3D printed heart model produced on the new Stratasys J750™ Digital Anatomy 3D Printer - replicating the feel, responsiveness, and biomechanics of human anatomy (Photo: Business Wire)
Typically, when medical device companies or physicians want to study a specific condition or disease state, they experiment on either cadavers or animals. But finding a cadaver that fits the criteria of one of these pathologies, such as scoliosis or congenital heart disease, can be difficult. And if such cadavers can be found, the cost to procure, maintain, and dispose of them is significant. Animal studies have the same cost-effectiveness issues. And, while animal anatomy can be similar to human anatomy, it is not exactly the same.
“But now [customers] can have organ models printed in 3D, on demand,” said Scott Drikakis, business segment leader, medical, at Stratasys, said in an interview with MD+DI. Based on the need for biomechanical accuracy and in response to feedback from its current customers, Stratasys partnered both with medical device companies and hospitals to develop its J750 Digital Anatomy printer. Not only can it print exact replicas of human organs, it also realistically recreates any type of pathologies in them.
The J750 has 384 nozzles on every print head, and it ejects polymers out of each nozzle. On each side of the print head are UV lights, so that as the material is ejected, it is UV cured. From a 16-micron level, each layer is built upon, with the X axis and the Y axis going forward and back, and then the Z axis is what builds the materials for the model up.
“We launched three new materials, which are acrylic polymers, to start with in the digital anatomy printer,” said Drikakis. The first one is a tissue matrix, which he said would be used for any cardiac tissue or skin-like material.
Gel matrix is the second material, and it is used when trying to create smaller blood vessels.
The third polymer is bone matrix. Drikakis noted that this can be used for not only the external features of the bone, but also the internal structures such as the cortical microstructure.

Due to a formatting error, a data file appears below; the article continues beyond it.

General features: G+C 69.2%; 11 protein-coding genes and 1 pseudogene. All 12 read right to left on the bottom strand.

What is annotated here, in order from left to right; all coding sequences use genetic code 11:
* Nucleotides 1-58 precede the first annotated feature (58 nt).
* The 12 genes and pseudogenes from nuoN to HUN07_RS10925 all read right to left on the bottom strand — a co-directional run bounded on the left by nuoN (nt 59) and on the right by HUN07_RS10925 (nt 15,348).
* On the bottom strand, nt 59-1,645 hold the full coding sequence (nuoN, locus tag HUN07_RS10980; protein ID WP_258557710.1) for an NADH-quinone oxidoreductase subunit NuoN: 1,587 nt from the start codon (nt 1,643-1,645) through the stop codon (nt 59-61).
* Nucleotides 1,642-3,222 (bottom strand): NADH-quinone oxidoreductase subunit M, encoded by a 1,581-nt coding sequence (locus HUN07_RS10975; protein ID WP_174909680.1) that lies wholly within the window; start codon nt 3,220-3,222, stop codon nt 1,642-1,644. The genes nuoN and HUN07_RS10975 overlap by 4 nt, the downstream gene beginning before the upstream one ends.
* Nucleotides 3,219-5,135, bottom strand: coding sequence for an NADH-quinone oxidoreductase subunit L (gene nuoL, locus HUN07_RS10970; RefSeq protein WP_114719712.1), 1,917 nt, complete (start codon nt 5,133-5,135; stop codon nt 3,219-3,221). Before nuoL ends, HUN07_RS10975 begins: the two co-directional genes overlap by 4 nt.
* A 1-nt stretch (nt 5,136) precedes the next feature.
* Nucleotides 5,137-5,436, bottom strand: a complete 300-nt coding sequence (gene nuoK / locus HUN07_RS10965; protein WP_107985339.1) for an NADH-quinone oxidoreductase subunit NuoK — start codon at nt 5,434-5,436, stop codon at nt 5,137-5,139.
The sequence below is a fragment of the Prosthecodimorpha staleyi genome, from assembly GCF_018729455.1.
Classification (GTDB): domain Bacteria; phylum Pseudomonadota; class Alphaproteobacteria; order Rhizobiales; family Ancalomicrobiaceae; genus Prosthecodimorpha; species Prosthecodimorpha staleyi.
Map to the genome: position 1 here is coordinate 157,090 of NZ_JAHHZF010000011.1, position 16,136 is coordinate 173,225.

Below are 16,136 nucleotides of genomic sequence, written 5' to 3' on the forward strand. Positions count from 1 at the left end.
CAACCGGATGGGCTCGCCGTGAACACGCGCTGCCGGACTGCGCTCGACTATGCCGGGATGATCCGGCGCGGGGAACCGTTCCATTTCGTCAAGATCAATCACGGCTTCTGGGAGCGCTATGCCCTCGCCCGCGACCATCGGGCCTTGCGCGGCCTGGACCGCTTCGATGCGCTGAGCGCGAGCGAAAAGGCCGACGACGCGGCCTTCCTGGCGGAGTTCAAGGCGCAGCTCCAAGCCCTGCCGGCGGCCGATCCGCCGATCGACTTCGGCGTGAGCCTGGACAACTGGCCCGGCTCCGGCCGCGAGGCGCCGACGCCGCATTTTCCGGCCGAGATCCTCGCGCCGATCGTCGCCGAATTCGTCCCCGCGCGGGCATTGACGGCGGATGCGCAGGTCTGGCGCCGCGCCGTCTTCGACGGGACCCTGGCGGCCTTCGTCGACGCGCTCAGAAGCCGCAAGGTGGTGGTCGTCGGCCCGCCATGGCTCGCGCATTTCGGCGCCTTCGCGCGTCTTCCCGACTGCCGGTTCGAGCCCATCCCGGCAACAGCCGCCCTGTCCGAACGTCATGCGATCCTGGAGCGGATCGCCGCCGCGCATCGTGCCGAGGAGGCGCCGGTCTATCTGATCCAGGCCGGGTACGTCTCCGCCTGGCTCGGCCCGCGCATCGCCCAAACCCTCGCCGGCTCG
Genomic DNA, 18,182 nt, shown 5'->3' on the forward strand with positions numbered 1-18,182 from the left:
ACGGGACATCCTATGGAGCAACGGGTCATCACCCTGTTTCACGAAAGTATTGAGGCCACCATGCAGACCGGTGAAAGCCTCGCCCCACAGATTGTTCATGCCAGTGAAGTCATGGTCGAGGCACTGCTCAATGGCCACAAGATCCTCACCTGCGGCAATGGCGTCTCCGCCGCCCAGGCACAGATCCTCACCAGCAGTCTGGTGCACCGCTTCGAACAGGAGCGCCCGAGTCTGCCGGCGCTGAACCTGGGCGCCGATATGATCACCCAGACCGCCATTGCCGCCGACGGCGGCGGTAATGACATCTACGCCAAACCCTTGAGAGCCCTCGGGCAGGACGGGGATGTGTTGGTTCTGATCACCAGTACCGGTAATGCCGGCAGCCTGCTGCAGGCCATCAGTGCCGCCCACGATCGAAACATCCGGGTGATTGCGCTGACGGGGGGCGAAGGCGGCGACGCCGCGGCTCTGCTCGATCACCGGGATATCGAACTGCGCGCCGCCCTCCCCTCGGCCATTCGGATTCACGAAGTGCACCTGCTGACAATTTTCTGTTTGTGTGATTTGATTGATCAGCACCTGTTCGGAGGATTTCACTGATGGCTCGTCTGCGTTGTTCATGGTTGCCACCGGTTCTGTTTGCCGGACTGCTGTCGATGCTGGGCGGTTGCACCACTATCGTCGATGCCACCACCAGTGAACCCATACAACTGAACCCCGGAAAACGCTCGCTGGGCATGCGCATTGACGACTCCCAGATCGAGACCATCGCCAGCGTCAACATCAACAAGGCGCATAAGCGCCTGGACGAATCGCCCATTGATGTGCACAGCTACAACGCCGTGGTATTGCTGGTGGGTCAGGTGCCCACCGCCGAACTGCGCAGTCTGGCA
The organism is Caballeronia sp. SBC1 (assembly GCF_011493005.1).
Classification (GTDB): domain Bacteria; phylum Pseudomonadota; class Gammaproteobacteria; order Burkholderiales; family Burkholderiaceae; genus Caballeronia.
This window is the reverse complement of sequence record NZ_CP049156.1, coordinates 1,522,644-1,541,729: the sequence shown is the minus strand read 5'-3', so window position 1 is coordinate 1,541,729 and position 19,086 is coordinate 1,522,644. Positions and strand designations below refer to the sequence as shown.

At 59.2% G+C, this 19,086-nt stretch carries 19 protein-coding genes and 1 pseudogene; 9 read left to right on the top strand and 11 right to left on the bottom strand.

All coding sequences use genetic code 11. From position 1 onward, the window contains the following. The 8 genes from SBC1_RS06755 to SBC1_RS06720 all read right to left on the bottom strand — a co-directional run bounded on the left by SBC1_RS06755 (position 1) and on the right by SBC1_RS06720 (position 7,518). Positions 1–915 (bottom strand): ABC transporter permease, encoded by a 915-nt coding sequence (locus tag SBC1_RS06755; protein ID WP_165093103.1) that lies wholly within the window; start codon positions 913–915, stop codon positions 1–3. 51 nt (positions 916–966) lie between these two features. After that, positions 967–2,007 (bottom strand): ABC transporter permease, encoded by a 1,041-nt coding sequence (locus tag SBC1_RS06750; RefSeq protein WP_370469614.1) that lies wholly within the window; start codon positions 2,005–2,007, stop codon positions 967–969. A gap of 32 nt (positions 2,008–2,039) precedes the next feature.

Additionally, the matrices can be mixed and blended to create “a synthetic digital twin of whatever the anatomy is,” said Drikakis. “The ultimate driver of this solution is the software, and what the software does is take all those material options and then it blends them to replicate whatever specific anatomy or pathology they're trying to create,” Drikakis continued. “For example, with arteries or veins, we would use gel matrix in combination with tissue matrix,” he said.
Both medical device companies and hospitals could benefit from the digital anatomy printing technology. “Medical device companies will use it more for device validation testing, for their design history files, for regulatory submissions,” Drikakis said. Academic medical centers would use it for education and training, and for surgical planning as well. “Being able to have a tool like this for educational training for residents and fellows for procedures that don't come along often, we now provide a means of training so that they're practicing these rare procedures that are more complicated, prior to doing it for the first time on a patient,” he explained.
Currently, Stratasys offers 3D digital anatomy printing in the cardiac, orthopedics, and vascular areas, but the company has plans to expand its offerings with a minimum of two releases every year for the next three years.
“This is really just a start for us,” concluded Drikakis. “We've got both a three-year and a five-year road map, where we will be offering additional materials and applications, and software advancements to build upon this digital anatomy portfolio.